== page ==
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by General Patrick Henry Brady,Meghan Brady Smith
Download Dead Men Flying: Victory in Viet Nam The Legend of Dust off: America's Battlefield Angels fb2
Military
  • Author:
    General Patrick Henry Brady,Meghan Brady Smith
  • ISBN:
    1936488353
  • ISBN13:
    978-1936488353
  • Genre:
  • Publisher:
    WND Books; 1 edition (October 18, 2012)
  • Pages:
    307 pages
  • Subcategory:
    Military
  • Language:
  • FB2 format
    1631 kb
  • ePUB format
    1876 kb
  • DJVU format
    1862 kb
  • Rating:
    4.6
  • Votes:
    525
  • Formats:
    lrf mobi azw txt


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This 301-page book is an autobiography of Brady's two tours in Vietnam. It reads like a diary. Brady spells out his concerns about his career in the army, and his convictions about how a medical helicopter unit should operate. His major concern is the welfare of the "patient," . the wounded victim (sometimes a civilian, sometimes an enemy, most often an American soldier). The author puts you in the pilot's seat of the helicopter as it negotiates deltas, jungles and mountains in fog and at night; invariably braving hostile gunfire

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More by Meghan Brady Smith. Patrick Henry Brady, Meghan Brady Smith.

Victory in viet nam. The legend of dust off: america’s battlefield angels. WND Books, Washington . Written by Patrick Henry Brady with Meghan Brady Smith Book Designed by Mark Karis. ISBN: 978-1-936488-35-3.

Viet Nam may be the only war we ever fought, or perhaps that was ever fought, in which .

Viet Nam may be the only war we ever fought, or perhaps that was ever fought, in which the heroism of the American soldier was accompanied by humanitarianism unmatched in the annals of warfare. And the humanitarianism took place during the heat of the battle. The GI fixed as he fought, he cured and educated and built in the middle of the battle. He truly cared for, and about, those people.

Humanitarianism was America's great victory in Viet Na.

Humanitarianism was America's great victory in Viet Nam. Spearheading the humanitarian efforts were the air ambulance operations, call-sign Dust Off, the most dangerous of all aviation operations, which rescued some one million souls in Viet Nam. Dead Men Flyingis the story of Charles Kelly, the father of Dust Off, who gave his life to save Dust Off - the greatest life-saver ever. It is also the story of the author, Medal of Honor recipient General Patrick Brady, who learned from Charles Kelly and struggled to meet his standard. Brady led the 54th Medical Detachment as it rescued over 21,000 wounded - enemy and friendly - in 10 months, while sustaining 26 Purple Hearts.

Dead Men Flying is the story of salvation in the midst of horror, courage in the face of. .

Dead Men Flying is the story of salvation in the midst of horror, courage in the face of adversity, and the miracle of faith in the heat of combat. A riveting tale from America's most decorated living soldier, this is a book that no American can afford to ignore.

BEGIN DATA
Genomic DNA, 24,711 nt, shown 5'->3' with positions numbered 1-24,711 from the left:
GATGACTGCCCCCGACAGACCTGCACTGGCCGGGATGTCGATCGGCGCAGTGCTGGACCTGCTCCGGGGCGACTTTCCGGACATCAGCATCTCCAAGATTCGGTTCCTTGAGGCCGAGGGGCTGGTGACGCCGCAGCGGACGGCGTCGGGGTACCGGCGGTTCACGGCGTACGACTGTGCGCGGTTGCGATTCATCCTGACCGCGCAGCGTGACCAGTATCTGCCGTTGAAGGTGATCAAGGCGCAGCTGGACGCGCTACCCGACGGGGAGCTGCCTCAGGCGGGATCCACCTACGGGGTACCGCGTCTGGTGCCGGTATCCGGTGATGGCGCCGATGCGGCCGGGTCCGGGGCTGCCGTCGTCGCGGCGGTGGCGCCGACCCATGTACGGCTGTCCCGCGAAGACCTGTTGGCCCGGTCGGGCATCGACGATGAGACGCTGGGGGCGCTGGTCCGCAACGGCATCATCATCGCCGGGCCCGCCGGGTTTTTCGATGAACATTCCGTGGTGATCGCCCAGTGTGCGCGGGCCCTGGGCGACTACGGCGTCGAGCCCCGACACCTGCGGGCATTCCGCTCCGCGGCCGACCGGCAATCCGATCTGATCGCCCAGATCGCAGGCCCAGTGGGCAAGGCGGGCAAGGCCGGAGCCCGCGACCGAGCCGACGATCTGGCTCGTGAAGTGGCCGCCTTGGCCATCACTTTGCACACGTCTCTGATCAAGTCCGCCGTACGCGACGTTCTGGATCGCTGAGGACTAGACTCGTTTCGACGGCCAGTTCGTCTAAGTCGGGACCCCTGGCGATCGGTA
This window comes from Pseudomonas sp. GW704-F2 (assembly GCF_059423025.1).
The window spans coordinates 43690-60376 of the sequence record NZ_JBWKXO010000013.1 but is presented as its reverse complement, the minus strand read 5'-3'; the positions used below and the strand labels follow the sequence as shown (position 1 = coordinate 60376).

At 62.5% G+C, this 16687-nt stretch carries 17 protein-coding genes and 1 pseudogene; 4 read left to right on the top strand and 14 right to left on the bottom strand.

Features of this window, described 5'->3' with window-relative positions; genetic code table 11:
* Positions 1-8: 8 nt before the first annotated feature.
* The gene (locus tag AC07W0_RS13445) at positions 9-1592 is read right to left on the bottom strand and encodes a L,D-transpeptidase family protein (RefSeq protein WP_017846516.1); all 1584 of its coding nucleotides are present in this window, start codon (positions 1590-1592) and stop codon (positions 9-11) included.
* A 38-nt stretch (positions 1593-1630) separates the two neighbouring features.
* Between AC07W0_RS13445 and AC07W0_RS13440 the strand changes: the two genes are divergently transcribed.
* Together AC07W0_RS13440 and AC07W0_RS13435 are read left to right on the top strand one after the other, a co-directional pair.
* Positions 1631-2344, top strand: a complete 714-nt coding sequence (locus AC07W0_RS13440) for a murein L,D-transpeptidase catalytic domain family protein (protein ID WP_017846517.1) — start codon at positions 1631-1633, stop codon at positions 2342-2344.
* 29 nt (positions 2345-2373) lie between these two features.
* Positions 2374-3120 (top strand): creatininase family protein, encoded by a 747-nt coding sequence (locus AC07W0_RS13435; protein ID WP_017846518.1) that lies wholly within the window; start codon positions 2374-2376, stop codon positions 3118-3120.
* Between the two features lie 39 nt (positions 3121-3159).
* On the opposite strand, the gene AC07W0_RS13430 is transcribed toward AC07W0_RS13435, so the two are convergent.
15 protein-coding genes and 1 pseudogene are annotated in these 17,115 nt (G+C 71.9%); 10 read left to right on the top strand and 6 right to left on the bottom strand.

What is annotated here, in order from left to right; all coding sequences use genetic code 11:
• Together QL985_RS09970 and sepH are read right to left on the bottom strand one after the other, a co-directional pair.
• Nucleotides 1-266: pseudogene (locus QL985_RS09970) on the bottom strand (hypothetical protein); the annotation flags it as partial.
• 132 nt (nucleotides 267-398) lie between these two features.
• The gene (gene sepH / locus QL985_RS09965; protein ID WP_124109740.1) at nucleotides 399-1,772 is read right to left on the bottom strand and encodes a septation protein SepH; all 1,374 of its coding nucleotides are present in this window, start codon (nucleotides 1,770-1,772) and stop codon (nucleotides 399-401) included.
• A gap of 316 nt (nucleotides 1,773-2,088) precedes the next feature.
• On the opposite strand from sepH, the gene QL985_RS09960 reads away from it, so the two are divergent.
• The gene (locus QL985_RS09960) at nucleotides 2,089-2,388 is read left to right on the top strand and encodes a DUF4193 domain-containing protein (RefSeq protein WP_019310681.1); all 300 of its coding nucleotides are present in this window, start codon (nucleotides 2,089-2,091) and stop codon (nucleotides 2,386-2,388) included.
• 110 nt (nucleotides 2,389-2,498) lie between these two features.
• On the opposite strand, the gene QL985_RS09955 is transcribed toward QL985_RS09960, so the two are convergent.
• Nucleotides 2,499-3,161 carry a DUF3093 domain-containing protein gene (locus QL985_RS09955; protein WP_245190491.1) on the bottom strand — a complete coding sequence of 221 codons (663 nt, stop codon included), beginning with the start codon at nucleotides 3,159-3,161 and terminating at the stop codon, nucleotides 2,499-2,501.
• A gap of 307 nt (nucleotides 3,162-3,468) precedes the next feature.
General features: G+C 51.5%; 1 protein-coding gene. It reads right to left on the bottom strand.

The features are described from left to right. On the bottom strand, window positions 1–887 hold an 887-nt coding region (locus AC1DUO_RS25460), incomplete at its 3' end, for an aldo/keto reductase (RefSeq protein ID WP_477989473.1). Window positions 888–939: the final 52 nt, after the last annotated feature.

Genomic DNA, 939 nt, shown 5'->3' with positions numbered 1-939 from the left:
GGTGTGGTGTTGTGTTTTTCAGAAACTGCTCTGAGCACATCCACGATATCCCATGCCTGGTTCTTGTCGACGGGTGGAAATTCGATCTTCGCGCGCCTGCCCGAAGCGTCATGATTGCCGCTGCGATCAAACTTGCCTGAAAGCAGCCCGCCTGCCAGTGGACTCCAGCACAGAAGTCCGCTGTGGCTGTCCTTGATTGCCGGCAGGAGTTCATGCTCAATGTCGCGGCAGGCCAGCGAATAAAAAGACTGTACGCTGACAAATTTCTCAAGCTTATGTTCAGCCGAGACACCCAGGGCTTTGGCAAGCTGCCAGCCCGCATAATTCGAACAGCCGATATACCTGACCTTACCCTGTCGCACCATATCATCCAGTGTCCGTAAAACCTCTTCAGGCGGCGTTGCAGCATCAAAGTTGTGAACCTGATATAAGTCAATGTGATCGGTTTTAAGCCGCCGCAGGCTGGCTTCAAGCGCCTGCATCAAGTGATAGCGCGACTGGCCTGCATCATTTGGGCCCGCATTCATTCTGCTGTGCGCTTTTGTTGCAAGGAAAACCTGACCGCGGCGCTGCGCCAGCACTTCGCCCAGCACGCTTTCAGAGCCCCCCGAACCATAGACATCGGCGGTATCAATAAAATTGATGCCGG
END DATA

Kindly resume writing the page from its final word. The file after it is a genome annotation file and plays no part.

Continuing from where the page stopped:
Patrick Brady tells the astonishing true story of Dust Off, the most dangerous of all aviation operations, which rescued 1 million souls in Viet Nam. Viet Nam may be the only war we ever fought, or perhaps that was ever fought, in which the heroism of the American soldier was accompanied b. Viet Nam may be the only war we ever fought, or perhaps that was ever fought, in which the heroism of the American soldier was accompanied by humanita. Dead Men Flying: Victory in Viet Nam: The Legend of Dust Off: America's Battlefield Angels. Dead Men Flying: Victory in Viet Nam: The Legend of Dust Off: America's Battlefield Angels (Hardcover) Overstock. com Shopping - The Best Deals on Military History.

Viet Nam may be the only war we ever fought, or perhaps that was ever fought, in which the heroism of the American soldier was accompanied by humanitarianism unmatched in the annals of warfare. And the humanitarianism took place during the heat of the battle. The GI fixed as he fought, he cured and educated and built in the middle of the battle. He truly cared for, and about, those people. What other Army has ever done that? Humanitarianism was America's great victory in Viet Nam.   Spearheading the humanitarian efforts were the air ambulance operations, call-sign Dust Off, the most dangerous of all aviation operations, which rescued some one million souls in Viet Nam. Dead Men Flying is the story of Charles Kelly, the father of Dust Off, who gave his life to save Dust Off - the greatest life-saver ever. His dying words - When I have your wounded - set the standard for combat medicine to this day.   It is also the story of the author, Medal of Honor recipient General Patrick Brady, who learned from Charles Kelly and struggled to meet his standard. Brady led the 54th Medical Detachment as it rescued over 21,000 wounded - enemy and friendly - in 10 months, while sustaining 26 Purple Hearts. Finally, Dead Men Flying is the story of salvation in the midst of horror, courage in the face of adversity, and the miracle of faith in the heat of combat. A riveting tale from America's most decorated living soldier, this is a book that no American can afford to ignore.

Lemana
Do not read "Dead Men Flying" with the expectation that General Brady will describe the actions that earned him the Congressional Medal of Honor. Instead Brady uses the position accorded his rank and stature as the award's recipient to extol the genuine decency, bravery and honor of the men he served with. He showcases similar passion for the "Dust Off" mission. What is particularly refreshing is to read story after story of common men doing very uncommon things, brave things, again and again and again, and mostly at night.